Nujeen Mustafa
Youth Advocate for Refugees
 
Nujeen Mustafa is an incredible young woman who, at just sixteen, made the 3,500-mile journey from Syria to Germany in a steel wheelchair. Nujeen was born with cerebral palsy and spent the majority of her life confined to her apartment in Aleppo, Syria, where she taught herself English watching shows on TV. As war broke out, she and her family were forced to flee, first to her native Kobane, then Turkey. Her family didn’t have enough money for them all to make it to safety in Germany, where her brother lives, so her parents stayed in Turkey while she set out with her sister across the Mediterranean, braving inconceivable odds for the chance to have a normal life and an education. Nujeen’s optimism and defiance when confronting all of her challenges have propelled this young refugee from Syria into the spotlight as the human face of an increasingly dehumanised crisis. Since moving to Germany, Nujeen has continued to tell her remarkable story and to capture the hearts of all who hear her speak.
 
Yasmine Sherif
Director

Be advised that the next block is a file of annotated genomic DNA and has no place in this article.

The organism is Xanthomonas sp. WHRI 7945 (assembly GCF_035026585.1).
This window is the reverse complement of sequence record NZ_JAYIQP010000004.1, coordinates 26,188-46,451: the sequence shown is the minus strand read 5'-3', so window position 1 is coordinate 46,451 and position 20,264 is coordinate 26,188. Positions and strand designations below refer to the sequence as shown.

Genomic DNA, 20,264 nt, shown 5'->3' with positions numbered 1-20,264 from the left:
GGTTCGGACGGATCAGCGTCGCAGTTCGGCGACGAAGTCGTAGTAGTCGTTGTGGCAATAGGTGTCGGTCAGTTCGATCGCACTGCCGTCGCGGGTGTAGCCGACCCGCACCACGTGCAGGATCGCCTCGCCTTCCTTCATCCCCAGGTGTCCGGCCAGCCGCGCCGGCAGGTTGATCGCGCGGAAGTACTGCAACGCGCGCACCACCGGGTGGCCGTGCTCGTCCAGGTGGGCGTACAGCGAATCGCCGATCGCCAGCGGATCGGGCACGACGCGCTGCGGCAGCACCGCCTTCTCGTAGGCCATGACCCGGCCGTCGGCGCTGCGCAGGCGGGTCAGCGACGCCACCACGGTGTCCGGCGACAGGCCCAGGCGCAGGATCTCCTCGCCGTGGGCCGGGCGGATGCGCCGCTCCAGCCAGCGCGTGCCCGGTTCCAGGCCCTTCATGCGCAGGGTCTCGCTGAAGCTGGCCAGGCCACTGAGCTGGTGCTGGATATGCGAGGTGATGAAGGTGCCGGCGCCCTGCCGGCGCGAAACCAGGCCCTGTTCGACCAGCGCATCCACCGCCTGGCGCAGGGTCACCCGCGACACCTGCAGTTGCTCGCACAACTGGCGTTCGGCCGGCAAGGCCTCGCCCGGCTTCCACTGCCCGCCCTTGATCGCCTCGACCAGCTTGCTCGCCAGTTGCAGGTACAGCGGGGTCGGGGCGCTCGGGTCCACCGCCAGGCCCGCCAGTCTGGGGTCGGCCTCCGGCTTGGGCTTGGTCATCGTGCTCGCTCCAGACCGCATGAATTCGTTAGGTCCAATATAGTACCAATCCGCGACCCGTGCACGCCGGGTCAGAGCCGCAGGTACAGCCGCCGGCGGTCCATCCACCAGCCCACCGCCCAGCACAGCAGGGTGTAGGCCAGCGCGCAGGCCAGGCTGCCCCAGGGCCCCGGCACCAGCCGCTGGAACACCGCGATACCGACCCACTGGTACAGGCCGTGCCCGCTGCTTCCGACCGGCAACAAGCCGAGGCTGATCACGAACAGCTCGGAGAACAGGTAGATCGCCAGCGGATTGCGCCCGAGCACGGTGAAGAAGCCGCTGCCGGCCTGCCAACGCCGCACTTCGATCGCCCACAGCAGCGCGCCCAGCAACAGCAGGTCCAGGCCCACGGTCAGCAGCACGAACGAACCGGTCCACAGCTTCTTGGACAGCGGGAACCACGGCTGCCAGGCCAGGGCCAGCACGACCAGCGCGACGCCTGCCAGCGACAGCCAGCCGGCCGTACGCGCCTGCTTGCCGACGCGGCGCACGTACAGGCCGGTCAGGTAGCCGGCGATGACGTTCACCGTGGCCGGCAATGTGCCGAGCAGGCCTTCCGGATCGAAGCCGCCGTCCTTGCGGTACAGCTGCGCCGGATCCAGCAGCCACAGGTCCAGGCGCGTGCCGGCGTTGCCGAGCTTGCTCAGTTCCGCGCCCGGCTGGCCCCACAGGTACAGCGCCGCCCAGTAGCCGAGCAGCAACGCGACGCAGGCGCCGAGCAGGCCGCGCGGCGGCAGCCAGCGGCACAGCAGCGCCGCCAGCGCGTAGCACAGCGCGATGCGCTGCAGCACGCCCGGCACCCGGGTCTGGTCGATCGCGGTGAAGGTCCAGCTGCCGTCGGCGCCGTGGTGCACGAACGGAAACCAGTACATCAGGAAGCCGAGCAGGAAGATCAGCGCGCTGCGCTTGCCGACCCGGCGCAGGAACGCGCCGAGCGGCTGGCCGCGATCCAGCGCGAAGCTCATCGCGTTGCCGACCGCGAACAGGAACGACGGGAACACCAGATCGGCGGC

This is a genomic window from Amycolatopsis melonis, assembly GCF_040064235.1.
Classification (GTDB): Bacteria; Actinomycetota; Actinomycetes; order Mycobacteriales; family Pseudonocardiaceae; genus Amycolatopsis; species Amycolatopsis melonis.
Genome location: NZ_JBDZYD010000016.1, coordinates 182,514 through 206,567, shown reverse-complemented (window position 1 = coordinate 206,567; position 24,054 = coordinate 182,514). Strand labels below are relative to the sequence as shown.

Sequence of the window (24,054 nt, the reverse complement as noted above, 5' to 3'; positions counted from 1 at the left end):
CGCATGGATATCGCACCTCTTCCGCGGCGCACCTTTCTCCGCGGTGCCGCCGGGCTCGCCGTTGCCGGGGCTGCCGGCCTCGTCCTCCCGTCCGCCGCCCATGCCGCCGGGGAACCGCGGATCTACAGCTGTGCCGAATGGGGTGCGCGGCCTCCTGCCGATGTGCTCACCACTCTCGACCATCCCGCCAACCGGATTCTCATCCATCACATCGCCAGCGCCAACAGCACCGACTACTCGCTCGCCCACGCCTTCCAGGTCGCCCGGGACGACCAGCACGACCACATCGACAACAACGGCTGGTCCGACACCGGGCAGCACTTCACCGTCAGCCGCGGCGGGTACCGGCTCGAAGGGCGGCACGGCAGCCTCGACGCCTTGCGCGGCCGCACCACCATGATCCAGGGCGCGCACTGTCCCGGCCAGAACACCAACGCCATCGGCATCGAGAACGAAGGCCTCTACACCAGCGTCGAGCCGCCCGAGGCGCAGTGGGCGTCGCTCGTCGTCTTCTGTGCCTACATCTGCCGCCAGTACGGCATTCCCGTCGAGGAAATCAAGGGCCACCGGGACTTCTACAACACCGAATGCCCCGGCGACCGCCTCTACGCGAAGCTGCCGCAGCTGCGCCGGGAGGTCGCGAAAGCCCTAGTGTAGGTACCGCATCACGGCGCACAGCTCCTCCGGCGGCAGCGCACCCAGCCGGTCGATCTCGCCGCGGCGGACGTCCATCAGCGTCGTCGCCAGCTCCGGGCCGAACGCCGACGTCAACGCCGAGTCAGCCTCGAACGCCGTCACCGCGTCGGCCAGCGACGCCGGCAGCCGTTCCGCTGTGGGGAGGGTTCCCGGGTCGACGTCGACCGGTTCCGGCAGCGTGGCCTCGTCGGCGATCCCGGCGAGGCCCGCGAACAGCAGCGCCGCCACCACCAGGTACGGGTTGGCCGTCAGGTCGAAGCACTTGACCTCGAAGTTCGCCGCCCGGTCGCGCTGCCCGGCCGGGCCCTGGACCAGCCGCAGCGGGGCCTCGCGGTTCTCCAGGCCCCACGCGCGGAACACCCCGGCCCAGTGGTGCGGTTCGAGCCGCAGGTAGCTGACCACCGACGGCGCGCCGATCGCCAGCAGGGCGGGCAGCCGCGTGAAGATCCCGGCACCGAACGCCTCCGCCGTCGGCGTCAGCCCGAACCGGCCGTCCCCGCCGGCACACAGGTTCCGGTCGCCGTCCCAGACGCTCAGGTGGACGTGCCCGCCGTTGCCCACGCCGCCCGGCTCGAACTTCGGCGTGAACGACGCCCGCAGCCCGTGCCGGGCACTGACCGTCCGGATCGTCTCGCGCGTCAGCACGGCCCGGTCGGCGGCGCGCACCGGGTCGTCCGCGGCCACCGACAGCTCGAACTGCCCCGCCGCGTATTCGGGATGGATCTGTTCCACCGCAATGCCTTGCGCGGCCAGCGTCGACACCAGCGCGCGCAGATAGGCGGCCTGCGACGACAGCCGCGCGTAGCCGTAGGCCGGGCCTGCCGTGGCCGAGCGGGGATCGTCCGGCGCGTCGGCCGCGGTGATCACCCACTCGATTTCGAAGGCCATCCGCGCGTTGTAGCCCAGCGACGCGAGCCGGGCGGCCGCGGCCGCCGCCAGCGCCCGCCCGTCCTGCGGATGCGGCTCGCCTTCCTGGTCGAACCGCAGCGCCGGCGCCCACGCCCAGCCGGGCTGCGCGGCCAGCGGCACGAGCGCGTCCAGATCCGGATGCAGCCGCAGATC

Education Cannot Wait
Yasmine Sherif is the Director of Education Cannot Wait (ECW) – a global fund for education in emergencies and protracted crisis established by the World Humanitarian Summit. A lawyer specialized in International Humanitarian Law and Human Rights Law (LL.M), she has 30 years of experience with the United Nations (UNHCR, UNDP, OCHA) and international NGOs, starting her international career in 1988. Ms. Sherif has served in some of the most crisis affected countries and regions on the globe, including Afghanistan, Bosnia & Herzegovina, Montenegro, Cambodia, the Democratic Republic of the Congo, Sudan, and across the Middle East, including Jordan (the Syria-crisis) and the occupied Palestinian territory, as well as in New York and Geneva. Her expertise spans across the humanitarian, development, human rights, gender and peacekeeping spectrum.